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#### Resources tagged with Generalising similar to Harmonic Triangle:

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### Harmonic Triangle

##### Stage: 4 Challenge Level:

Can you see how to build a harmonic triangle? Can you work out the next two rows?

### Egyptian Fractions

##### Stage: 3 Challenge Level:

The Egyptians expressed all fractions as the sum of different unit fractions. Here is a chance to explore how they could have written different fractions.

##### Stage: 3 Challenge Level:

A little bit of algebra explains this 'magic'. Ask a friend to pick 3 consecutive numbers and to tell you a multiple of 3. Then ask them to add the four numbers and multiply by 67, and to tell you. . . .

### Sum Equals Product

##### Stage: 3 Challenge Level:

The sum of the numbers 4 and 1 [1/3] is the same as the product of 4 and 1 [1/3]; that is to say 4 + 1 [1/3] = 4 × 1 [1/3]. What other numbers have the sum equal to the product and can this be so for. . . .

### Keep it Simple

##### Stage: 3 Challenge Level:

Can all unit fractions be written as the sum of two unit fractions?

### Loopy

##### Stage: 4 Challenge Level:

Investigate sequences given by $a_n = \frac{1+a_{n-1}}{a_{n-2}}$ for different choices of the first two terms. Make a conjecture about the behaviour of these sequences. Can you prove your conjecture?

### More Twisting and Turning

##### Stage: 3 Challenge Level:

It would be nice to have a strategy for disentangling any tangled ropes...

### All Tangled Up

##### Stage: 3 Challenge Level:

Can you tangle yourself up and reach any fraction?

### Partitioning Revisited

##### Stage: 3 Challenge Level:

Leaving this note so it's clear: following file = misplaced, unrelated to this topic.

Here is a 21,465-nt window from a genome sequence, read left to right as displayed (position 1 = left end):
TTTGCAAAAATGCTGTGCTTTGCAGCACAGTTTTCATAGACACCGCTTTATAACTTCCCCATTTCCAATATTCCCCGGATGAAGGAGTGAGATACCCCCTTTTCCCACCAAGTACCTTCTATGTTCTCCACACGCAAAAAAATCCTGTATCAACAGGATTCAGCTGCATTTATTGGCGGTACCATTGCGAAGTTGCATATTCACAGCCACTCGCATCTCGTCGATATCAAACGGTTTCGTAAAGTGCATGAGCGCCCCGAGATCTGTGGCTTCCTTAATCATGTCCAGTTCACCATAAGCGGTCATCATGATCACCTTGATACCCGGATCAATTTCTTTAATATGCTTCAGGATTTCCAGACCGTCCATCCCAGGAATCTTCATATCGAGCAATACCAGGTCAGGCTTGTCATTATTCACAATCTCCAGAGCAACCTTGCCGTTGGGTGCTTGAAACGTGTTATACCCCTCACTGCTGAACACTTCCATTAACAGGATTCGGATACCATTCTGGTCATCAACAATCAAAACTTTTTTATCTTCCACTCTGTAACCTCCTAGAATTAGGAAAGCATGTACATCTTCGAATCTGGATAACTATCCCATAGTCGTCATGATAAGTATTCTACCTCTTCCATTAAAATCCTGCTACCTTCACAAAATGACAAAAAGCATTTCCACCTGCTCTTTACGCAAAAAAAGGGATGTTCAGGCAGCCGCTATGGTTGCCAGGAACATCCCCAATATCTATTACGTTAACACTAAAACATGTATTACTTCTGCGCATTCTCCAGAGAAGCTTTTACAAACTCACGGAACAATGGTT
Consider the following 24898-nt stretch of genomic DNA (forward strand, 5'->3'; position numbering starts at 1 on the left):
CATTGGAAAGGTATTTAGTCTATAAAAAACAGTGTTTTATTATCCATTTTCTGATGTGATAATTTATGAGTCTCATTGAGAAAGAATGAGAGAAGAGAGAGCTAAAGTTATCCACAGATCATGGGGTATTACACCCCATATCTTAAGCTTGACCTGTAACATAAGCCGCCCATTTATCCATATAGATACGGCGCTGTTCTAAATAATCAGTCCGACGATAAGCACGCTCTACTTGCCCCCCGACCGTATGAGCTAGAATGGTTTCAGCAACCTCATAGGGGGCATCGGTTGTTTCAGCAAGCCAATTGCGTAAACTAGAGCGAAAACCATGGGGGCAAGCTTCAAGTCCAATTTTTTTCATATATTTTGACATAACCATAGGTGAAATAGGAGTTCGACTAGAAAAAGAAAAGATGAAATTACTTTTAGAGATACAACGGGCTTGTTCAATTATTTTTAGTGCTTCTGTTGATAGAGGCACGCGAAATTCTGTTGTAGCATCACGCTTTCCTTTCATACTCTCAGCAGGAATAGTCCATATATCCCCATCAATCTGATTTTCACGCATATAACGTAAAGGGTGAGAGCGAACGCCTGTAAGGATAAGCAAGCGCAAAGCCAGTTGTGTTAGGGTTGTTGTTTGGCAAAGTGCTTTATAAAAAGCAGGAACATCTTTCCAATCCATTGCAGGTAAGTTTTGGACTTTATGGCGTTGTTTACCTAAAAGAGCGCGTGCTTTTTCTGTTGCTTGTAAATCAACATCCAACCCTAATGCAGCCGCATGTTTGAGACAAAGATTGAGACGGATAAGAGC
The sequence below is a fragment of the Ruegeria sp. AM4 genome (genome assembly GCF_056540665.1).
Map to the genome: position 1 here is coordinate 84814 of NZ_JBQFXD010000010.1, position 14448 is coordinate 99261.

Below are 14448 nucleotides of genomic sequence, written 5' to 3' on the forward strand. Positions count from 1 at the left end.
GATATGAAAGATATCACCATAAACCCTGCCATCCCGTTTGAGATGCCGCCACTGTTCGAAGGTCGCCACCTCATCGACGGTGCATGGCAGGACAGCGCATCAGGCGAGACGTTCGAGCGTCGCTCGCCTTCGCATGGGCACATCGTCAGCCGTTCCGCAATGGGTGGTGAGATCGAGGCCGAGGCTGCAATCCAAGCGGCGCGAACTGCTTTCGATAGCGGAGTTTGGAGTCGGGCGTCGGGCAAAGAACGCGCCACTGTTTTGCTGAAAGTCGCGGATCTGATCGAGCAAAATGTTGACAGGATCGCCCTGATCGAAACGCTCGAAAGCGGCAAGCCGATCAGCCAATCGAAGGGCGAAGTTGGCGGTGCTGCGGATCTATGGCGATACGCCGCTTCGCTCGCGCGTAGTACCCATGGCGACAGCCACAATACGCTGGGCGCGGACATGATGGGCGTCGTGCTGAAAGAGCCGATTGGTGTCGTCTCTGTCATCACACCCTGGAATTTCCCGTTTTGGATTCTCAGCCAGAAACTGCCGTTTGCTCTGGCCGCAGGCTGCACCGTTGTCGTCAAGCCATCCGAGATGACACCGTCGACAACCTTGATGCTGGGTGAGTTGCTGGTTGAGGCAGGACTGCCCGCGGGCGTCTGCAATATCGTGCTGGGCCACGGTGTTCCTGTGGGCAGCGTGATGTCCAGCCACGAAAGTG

We can show that (x + 1)² = x² + 2x + 1 by considering the area of an (x + 1) by (x + 1) square. Show in a similar way that (x + 2)² = x² + 4x + 4

### Magic Squares II

##### Stage: 4 and 5

An article which gives an account of some properties of magic squares.

### Janine's Conjecture

##### Stage: 4 Challenge Level:

Janine noticed, while studying some cube numbers, that if you take three consecutive whole numbers and multiply them together and then add the middle number of the three, you get the middle number. . . .

### Cubes Within Cubes Revisited

##### Stage: 3 Challenge Level:

Imagine starting with one yellow cube and covering it all over with a single layer of red cubes, and then covering that cube with a layer of blue cubes. How many red and blue cubes would you need?

### Multiplication Square

##### Stage: 4 Challenge Level:

Pick a square within a multiplication square and add the numbers on each diagonal. What do you notice?

##### Stage: 3 Challenge Level:

Think of a number, add one, double it, take away 3, add the number you first thought of, add 7, divide by 3 and take away the number you first thought of. You should now be left with 2. How do I. . . .

### Lower Bound

##### Stage: 3 Challenge Level:

What would you get if you continued this sequence of fraction sums? 1/2 + 2/1 = 2/3 + 3/2 = 3/4 + 4/3 =

##### Stage: 3 Challenge Level:

List any 3 numbers. It is always possible to find a subset of adjacent numbers that add up to a multiple of 3. Can you explain why and prove it?